Ride the Eagle
by George Wolf
Small casts working on limited sets with wide open spaces. We’ve seen plenty of these films lately, and we’ll see plenty more. Because even under pandemic rules, creators adjust and create.
Director/co-writer Trent O’Donnell and star/co-writer Jake Johnson adjusted to the tune of Ride the Eagle, a lightly sweet lesson in living your best life while you still can.
Johnson is Leif, a harmless California stoner who plays bongos (oh, sorry, “percussion”) in a band called Restaurant. Leif’s been estranged from his mom Honey (Susan Sarandon, in a role that seems tailored to her) since she left to join a cult when he was 12.
But now, Honey’s dead, and she’s left behind a couple things especially for Leif. The first is her sweet mountain cabin up near Yosemite, which he can take possession of only if he pays close attention to the other thing Mom left.
It’s a VHS tape, filled with a to-do list that comprises Leif’s “conditional inheritance.”
“Is this legal?” Apparently, it is.
And luckily, Mom’s VHS player isn’t dead. So Leif dutifully goes about the tasks that Honey hopes will teach him things she regretfully did not: express yourself, eat what you kill, call the one that got away.
Sarandon’s on tape, and ex Audrey (a charmingly flirty D’Arcy Carden) is on phone and text, so this is nearly a Johnson one man show. Good thing he’s in his likable comfort zone, using his talks with dog Nora as an endearingly organic way to both inform and crack wise.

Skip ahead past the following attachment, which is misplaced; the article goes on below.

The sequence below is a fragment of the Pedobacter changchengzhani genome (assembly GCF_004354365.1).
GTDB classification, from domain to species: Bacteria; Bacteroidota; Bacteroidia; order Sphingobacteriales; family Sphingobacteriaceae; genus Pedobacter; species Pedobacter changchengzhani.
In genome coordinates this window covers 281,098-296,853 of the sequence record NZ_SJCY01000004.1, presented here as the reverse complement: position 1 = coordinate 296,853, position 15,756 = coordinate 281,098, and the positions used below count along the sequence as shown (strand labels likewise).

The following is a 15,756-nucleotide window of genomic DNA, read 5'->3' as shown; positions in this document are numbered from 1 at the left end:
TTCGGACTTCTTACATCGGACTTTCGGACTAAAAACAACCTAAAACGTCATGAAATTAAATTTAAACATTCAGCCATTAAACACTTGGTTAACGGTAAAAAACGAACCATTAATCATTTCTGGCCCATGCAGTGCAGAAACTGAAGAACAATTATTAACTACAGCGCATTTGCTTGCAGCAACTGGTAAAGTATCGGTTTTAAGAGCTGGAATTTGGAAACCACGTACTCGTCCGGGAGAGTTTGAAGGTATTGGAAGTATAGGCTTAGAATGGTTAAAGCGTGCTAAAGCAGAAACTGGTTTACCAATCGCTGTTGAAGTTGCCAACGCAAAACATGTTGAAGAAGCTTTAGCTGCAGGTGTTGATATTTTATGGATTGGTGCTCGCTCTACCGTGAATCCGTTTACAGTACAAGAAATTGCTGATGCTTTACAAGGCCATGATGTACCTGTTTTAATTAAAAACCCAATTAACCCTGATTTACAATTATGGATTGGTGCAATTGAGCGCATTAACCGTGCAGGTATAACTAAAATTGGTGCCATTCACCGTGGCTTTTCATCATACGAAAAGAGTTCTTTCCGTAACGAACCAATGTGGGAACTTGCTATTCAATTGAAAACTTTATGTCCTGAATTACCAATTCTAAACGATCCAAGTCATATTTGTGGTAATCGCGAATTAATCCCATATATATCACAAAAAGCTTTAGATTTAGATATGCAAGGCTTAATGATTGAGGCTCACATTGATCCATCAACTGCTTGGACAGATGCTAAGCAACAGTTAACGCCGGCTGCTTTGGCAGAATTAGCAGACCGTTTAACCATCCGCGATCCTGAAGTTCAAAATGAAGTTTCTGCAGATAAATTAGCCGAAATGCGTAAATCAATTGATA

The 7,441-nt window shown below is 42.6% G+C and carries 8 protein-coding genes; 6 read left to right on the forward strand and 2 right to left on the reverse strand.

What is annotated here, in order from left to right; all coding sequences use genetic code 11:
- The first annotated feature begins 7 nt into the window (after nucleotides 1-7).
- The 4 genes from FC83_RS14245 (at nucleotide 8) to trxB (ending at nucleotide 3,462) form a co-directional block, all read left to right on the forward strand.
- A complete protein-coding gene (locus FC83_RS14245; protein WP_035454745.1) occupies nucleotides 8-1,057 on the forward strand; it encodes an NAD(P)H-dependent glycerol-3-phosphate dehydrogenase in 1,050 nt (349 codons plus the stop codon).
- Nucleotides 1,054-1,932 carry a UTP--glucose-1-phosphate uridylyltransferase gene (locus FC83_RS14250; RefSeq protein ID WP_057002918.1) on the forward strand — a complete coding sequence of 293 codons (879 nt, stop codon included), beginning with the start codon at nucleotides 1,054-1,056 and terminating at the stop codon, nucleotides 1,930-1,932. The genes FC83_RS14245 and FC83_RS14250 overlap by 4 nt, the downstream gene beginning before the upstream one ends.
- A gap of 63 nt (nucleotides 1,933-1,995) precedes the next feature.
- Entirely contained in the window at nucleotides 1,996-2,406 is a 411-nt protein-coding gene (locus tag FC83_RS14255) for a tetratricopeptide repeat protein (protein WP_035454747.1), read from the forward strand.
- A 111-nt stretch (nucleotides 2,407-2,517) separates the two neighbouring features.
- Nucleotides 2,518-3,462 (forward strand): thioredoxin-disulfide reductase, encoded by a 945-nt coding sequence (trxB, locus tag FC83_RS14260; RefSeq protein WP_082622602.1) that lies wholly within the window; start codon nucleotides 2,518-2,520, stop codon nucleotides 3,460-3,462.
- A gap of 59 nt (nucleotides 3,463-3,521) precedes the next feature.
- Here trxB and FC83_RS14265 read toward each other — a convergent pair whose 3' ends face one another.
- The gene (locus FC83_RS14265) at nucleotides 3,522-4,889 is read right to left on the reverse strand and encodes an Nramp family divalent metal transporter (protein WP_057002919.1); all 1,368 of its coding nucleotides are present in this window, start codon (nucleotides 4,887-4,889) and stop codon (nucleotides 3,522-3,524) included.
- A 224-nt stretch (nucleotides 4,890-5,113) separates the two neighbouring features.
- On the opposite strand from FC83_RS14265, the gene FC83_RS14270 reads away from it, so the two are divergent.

It’s all perfectly warm and amusing, but in need of precisely the jolt delivered by Oscar-winner J.K. Simmons as Carl, Honey’s ex-lover who’s not shy about detailing their love life.
“That’s probably not what her son wants to hear, I guess.”
No probably not, but we do. Simmons’s cameo punctures the bubble by putting two humans in the same room to reflect on the passing of another human. It’s funny and it’s fuzzy and it goes a long way toward making sure these ruminations on forgiveness and regret actually resonate.
The Honey do list isn’t preaching anything new, but Johnson and O’Donnell never pretend that it is. Ride the Eagle is a casual, come as you are and wherever you are affair, like some comfort food two guys thought was worth another serving during a worldwide crisis.
And they’re not wrong. Some golden rules are always worth a rewind, even on VHS.
Ride the Eagle comes to theaters, VOD and digital July 30th